I am not surprised that the radical Left is widespread, and powerful, and dangerous. I am only a little surprised at how widespread their grip on the public mind seems to have become. Their methods, rhetoric, and unreasoned hatred seems to have reached a new peak. This is to be expected, I suppose.

Far more troubling, to me, is the dissension among my supposed friends on the political and cultural Right.

First, we had the ludicrous and baseless impeachment and Senate trial. Then the little Roger Stone sentencing… remember this one… in which we were told that it was a “grossly improper abuse of power” for the President to claim the “right to interfere in criminal cases” in the Justice Department, of which he is the Constitutional head. Third, we had March Madness with the COVID-19 pandemic, the bizarre spread of coronaphobia, and shocking economic damage due to a misguided policy overreaction, falling principally on the working class and small business owners. Who, but the way were vilified as murderers with blood on their hands if they wanted to do something as horribly selfish as trying to earn a living.

Now, the race riots. The barbarians aren’t just at the gates, my friends. They’re inside the gates, burning and pillaging the city.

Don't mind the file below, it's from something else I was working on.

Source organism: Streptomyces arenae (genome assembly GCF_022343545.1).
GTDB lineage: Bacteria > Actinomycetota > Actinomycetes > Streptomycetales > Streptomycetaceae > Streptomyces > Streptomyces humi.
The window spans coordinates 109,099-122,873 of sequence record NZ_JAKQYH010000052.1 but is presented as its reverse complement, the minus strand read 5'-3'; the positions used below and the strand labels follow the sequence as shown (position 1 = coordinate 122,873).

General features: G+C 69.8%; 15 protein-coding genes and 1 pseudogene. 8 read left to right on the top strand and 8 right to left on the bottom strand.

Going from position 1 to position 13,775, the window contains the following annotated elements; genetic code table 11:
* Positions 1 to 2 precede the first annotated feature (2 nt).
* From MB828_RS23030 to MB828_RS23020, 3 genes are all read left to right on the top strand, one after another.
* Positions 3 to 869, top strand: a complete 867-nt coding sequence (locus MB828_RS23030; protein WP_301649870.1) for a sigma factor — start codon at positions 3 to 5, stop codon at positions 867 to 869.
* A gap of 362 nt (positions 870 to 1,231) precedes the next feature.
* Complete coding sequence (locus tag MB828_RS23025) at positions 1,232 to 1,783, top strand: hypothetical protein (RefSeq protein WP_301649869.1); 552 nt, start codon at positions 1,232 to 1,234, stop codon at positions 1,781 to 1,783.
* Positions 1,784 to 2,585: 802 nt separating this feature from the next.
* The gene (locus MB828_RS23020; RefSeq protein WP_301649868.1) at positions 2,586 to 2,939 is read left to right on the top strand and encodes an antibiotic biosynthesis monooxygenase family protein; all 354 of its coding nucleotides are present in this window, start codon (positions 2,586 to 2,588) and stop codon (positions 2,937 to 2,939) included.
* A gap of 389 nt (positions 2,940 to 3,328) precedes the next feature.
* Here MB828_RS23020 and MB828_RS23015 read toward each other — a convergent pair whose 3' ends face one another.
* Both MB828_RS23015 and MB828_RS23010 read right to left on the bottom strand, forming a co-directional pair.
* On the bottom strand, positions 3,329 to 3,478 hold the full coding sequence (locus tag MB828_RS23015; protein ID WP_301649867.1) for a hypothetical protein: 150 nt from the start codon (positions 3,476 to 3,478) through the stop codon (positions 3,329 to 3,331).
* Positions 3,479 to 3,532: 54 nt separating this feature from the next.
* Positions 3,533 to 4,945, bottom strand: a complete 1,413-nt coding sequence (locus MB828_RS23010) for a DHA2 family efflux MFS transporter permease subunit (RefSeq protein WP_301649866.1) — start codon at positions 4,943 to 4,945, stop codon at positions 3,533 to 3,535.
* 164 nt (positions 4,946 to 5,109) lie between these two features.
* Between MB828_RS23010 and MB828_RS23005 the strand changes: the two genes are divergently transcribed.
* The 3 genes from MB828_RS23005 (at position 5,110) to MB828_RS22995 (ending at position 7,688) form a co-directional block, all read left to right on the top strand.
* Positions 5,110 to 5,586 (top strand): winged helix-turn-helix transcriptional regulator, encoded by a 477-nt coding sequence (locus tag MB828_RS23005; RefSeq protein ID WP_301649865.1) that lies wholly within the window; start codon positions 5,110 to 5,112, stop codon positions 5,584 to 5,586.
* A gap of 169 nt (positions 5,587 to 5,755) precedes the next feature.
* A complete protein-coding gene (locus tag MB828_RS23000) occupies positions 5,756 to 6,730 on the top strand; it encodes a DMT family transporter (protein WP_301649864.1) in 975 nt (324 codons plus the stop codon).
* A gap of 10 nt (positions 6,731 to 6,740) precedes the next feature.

The reaction from politicians and the media has been appalling. I have a few examples:

  • “Minneapolis Had This Coming,” today in The Atlantic (here).
  • The strange insistence in the media that an autopsy performed by the independent county medical examiner is biased, while the opinions of an expert hired by the plaintiffs’ lawyer representing the Floyd family are “independent.” CNN here, ABC here, CBS here, the LA Times here, The Hill here, PBS here, Vox here, Time here). You get the point. Except that you don’t, because this narrative is not just on the Left. Fox News said the exact same thing, here.
  • A member of Congress calling the police department a “cancer” (here). I know, it’s Ilhan Omar, arguably one of the vilest haters of America ever elected to political office. She said: “I will never stop saying not only do we need to disinvest from police but we need to completely dismantle the Minneapolis Police Department… The Minneapolis Police Department is rotten to the root. And so when we dismantle it, we get rid of that cancer and we allow for something beautiful to arise. And that reimagining allows us to figure out what public safety looks like for us.” As you’ve probably heard, the Minneapolis City Council and others seem to be on the same anti-police bandwagon.